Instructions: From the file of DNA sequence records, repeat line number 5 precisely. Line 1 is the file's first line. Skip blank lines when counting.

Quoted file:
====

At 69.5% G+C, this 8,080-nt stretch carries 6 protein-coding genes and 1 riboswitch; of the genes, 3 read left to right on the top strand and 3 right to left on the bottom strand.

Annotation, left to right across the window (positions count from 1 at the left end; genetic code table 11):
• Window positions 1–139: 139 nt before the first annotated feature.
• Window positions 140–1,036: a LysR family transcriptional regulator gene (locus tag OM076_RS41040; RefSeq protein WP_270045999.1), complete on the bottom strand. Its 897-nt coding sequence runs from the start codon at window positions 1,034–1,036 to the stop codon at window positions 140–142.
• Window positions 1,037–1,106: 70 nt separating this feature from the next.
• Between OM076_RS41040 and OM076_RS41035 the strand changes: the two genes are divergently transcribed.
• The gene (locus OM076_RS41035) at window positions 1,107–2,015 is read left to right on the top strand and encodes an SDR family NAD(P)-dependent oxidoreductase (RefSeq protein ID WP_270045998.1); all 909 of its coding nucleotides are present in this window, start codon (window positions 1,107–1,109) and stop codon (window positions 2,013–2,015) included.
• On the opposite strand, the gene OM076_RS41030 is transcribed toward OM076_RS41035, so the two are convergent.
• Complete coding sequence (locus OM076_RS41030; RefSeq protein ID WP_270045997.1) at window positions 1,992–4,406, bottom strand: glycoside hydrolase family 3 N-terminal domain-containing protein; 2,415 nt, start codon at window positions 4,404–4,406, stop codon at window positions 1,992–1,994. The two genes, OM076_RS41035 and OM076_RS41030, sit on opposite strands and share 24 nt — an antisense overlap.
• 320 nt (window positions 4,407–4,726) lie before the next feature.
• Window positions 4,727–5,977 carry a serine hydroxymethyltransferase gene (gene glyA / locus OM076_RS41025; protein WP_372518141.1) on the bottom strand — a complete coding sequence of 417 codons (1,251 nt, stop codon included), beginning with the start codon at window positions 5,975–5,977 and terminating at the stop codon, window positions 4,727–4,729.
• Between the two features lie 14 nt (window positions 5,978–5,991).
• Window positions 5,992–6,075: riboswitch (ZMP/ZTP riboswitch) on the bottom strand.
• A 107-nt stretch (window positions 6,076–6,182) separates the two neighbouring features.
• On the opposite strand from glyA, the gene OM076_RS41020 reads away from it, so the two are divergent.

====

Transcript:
• Window positions 1,037–1,106: 70 nt separating this feature from the next.